Did they sing this at your parish today?

Given the readings, “Here I Am, Lord” is a natural.  We sang this at my place.  How about you?

Here’s one of the prettiest versions I’ve heard, from a boys choir.

YouTube Preview Image


  1. Yes.

  2. Yes!

  3. janet Mansfield says:

    Yes, It was our communion hymn. Everyone along with the choir sounded beautiful.

  4. Yes, we sang this hymn….one of my favorites!!

  5. Ryan Ellis says:

    No. Since my parish actually follows the GIRM and the mind of the Church since Pope St. Pius X, we used Simple English Propers.

  6. Fr. Matheus says:

    Our Choir sang it as communion meditation. I used the one “Here I Am” by Rory Cooney as part of my homily today.

  7. Yes we did :)

  8. Oregon Catholic says:

    Yes, for communion. Beautiful hymn.

  9. Yes, we sang this one; it is a favorite of our congregation.
    “Here I Am, Lord” has even crossed denominational lines; whenever I attend a wedding or funeral in another church, I always check out the hymnals that are in the pews. I noticed this one in a Lutheran hymnal.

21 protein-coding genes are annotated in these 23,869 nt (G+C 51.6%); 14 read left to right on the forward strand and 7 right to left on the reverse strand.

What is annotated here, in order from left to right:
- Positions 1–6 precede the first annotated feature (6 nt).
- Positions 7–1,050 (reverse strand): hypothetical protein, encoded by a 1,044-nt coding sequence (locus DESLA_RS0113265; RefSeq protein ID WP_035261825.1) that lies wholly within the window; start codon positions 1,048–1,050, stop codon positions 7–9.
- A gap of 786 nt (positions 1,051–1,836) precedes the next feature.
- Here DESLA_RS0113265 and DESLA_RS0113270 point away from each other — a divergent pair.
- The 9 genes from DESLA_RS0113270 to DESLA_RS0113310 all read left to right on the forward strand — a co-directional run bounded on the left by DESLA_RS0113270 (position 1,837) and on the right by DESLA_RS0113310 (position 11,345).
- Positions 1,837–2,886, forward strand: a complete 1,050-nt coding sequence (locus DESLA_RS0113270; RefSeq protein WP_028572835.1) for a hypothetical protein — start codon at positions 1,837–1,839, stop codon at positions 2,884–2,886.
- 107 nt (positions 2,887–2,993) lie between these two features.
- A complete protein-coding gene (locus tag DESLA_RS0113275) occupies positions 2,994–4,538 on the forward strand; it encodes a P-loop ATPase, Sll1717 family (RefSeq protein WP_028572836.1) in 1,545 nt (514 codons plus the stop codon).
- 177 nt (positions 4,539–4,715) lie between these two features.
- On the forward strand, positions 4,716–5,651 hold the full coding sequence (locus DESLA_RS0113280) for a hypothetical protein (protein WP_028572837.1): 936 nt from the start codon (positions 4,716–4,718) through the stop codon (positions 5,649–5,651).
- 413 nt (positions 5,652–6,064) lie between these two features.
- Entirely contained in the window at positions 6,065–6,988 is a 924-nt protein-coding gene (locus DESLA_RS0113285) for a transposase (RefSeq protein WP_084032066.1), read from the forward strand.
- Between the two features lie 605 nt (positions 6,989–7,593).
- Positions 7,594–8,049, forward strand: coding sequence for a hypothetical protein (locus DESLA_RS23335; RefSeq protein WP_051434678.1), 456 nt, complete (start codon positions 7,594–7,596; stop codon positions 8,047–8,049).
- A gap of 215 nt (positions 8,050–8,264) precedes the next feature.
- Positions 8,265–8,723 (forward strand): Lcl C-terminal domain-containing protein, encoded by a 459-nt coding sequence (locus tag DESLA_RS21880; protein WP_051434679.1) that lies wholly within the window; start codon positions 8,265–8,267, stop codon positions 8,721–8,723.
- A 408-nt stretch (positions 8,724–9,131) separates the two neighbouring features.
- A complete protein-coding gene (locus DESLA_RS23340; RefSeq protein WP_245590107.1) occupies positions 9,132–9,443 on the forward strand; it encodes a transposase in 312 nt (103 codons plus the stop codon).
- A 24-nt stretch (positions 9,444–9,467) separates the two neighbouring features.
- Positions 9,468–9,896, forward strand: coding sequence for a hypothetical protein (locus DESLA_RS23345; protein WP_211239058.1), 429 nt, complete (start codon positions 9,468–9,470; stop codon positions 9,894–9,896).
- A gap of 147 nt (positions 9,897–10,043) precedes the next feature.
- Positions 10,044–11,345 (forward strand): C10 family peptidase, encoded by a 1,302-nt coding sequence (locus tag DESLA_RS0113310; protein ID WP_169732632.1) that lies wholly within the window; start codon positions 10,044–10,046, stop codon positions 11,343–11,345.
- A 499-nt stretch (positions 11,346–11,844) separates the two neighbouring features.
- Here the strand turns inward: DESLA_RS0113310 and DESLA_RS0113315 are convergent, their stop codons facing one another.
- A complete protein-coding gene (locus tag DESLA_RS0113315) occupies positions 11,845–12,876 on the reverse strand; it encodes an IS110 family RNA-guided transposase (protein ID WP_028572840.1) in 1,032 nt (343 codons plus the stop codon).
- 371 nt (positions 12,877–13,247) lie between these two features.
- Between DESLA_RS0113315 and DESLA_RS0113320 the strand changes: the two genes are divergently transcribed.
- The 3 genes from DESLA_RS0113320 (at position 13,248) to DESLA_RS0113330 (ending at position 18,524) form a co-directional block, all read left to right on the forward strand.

10. It will never go away
    Like my cold, it stays and stays
    All the songs that we could sing
    We get this thing?
    Used to like the tune and rhyme,
    But the fifty-thousandth time
    Gets a little tedious
    Oh, don’t it just?

    Here I spam, Lord.
    Is sad I, Lord?
    I have heard this earworm in the night.
    I will go, Lord,
    To Mongolia
    I will hold my ears, do myself harm.

  11. Fifty songs a year at most,
    Sometimes twenty, coast to coast.
    Sing a new song is a joke.
    We never do.
    Repertoire lives in a hive:
    ’92 to ’75.
    Do we need to pass a bribe
    To get more through?